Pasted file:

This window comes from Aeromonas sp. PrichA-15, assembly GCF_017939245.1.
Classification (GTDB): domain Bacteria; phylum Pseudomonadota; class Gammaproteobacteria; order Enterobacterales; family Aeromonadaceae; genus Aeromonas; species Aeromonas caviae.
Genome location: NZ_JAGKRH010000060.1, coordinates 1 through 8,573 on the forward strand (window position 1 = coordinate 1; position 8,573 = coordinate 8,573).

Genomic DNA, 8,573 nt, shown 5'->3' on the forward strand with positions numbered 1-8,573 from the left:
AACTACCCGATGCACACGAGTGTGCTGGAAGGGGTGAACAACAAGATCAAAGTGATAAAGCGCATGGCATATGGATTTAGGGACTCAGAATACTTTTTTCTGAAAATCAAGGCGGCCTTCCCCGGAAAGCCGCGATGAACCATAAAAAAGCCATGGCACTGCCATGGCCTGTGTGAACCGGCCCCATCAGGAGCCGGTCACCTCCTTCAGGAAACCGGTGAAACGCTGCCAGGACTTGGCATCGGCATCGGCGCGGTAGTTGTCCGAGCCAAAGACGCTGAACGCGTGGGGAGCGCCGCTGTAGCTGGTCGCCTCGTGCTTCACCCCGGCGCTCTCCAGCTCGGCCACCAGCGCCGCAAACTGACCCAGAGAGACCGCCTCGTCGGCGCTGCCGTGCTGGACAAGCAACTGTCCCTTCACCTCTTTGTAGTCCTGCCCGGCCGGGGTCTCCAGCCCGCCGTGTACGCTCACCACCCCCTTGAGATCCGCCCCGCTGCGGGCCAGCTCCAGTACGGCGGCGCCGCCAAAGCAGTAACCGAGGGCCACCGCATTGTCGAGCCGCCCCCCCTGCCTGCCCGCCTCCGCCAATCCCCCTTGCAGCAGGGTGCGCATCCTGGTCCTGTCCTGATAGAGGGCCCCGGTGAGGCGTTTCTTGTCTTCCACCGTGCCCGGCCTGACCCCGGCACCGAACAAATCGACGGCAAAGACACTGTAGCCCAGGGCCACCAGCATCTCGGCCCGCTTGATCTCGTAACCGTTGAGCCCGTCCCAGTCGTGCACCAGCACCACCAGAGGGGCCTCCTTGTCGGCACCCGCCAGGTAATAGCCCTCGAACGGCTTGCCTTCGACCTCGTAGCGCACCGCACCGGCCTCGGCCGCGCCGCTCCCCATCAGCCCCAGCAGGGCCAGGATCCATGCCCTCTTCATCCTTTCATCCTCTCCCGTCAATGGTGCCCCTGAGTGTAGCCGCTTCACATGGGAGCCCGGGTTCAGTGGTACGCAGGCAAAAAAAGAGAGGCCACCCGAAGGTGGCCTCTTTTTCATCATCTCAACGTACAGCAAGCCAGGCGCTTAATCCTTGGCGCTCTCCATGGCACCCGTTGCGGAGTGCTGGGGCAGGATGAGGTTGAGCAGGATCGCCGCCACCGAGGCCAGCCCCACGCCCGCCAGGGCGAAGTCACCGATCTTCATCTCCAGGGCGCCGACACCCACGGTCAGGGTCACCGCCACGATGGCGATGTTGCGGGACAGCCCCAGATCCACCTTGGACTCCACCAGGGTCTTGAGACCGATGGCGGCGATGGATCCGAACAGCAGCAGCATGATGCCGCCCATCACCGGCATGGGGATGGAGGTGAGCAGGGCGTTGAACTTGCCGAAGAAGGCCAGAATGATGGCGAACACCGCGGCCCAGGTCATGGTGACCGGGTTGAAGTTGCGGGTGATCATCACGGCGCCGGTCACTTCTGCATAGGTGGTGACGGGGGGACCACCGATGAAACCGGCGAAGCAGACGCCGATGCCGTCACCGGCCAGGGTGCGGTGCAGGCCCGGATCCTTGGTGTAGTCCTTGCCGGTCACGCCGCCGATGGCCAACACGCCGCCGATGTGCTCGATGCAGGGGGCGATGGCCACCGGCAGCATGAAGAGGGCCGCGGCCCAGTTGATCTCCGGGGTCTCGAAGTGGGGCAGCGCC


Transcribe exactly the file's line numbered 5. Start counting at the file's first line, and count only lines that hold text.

AACTACCCGATGCACACGAGTGTGCTGGAAGGGGTGAACAACAAGATCAAAGTGATAAAGCGCATGGCATATGGATTTAGGGACTCAGAATACTTTTTTCTGAAAATCAAGGCGGCCTTCCCCGGAAAGCCGCGATGAACCATAAAAAAGCCATGGCACTGCCATGGCCTGTGTGAACCGGCCCCATCAGGAGCCGGTCACCTCCTTCAGGAAACCGGTGAAACGCTGCCAGGACTTGGCATCGGCATCGGCGCGGTAGTTGTCCGAGCCAAAGACGCTGAACGCGTGGGGAGCGCCGCTGTAGCTGGTCGCCTCGTGCTTCACCCCGGCGCTCTCCAGCTCGGCCACCAGCGCCGCAAACTGACCCAGAGAGACCGCCTCGTCGGCGCTGCCGTGCTGGACAAGCAACTGTCCCTTCACCTCTTTGTAGTCCTGCCCGGCCGGGGTCTCCAGCCCGCCGTGTACGCTCACCACCCCCTTGAGATCCGCCCCGCTGCGGGCCAGCTCCAGTACGGCGGCGCCGCCAAAGCAGTAACCGAGGGCCACCGCATTGTCGAGCCGCCCCCCCTGCCTGCCCGCCTCCGCCAATCCCCCTTGCAGCAGGGTGCGCATCCTGGTCCTGTCCTGATAGAGGGCCCCGGTGAGGCGTTTCTTGTCTTCCACCGTGCCCGGCCTGACCCCGGCACCGAACAAATCGACGGCAAAGACACTGTAGCCCAGGGCCACCAGCATCTCGGCCCGCTTGATCTCGTAACCGTTGAGCCCGTCCCAGTCGTGCACCAGCACCACCAGAGGGGCCTCCTTGTCGGCACCCGCCAGGTAATAGCCCTCGAACGGCTTGCCTTCGACCTCGTAGCGCACCGCACCGGCCTCGGCCGCGCCGCTCCCCATCAGCCCCAGCAGGGCCAGGATCCATGCCCTCTTCATCCTTTCATCCTCTCCCGTCAATGGTGCCCCTGAGTGTAGCCGCTTCACATGGGAGCCCGGGTTCAGTGGTACGCAGGCAAAAAAAGAGAGGCCACCCGAAGGTGGCCTCTTTTTCATCATCTCAACGTACAGCAAGCCAGGCGCTTAATCCTTGGCGCTCTCCATGGCACCCGTTGCGGAGTGCTGGGGCAGGATGAGGTTGAGCAGGATCGCCGCCACCGAGGCCAGCCCCACGCCCGCCAGGGCGAAGTCACCGATCTTCATCTCCAGGGCGCCGACACCCACGGTCAGGGTCACCGCCACGATGGCGATGTTGCGGGACAGCCCCAGATCCACCTTGGACTCCACCAGGGTCTTGAGACCGATGGCGGCGATGGATCCGAACAGCAGCAGCATGATGCCGCCCATCACCGGCATGGGGATGGAGGTGAGCAGGGCGTTGAACTTGCCGAAGAAGGCCAGAATGATGGCGAACACCGCGGCCCAGGTCATGGTGACCGGGTTGAAGTTGCGGGTGATCATCACGGCGCCGGTCACTTCTGCATAGGTGGTGACGGGGGGACCACCGATGAAACCGGCGAAGCAGACGCCGATGCCGTCACCGGCCAGGGTGCGGTGCAGGCCCGGATCCTTGGTGTAGTCCTTGCCGGTCACGCCGCCGATGGCCAACACGCCGCCGATGTGCTCGATGCAGGGGGCGATGGCCACCGGCAGCATGAAGAGGGCCGCGGCCCAGTTGATCTCCGGGGTCTCGAAGTGGGGCAGCGCC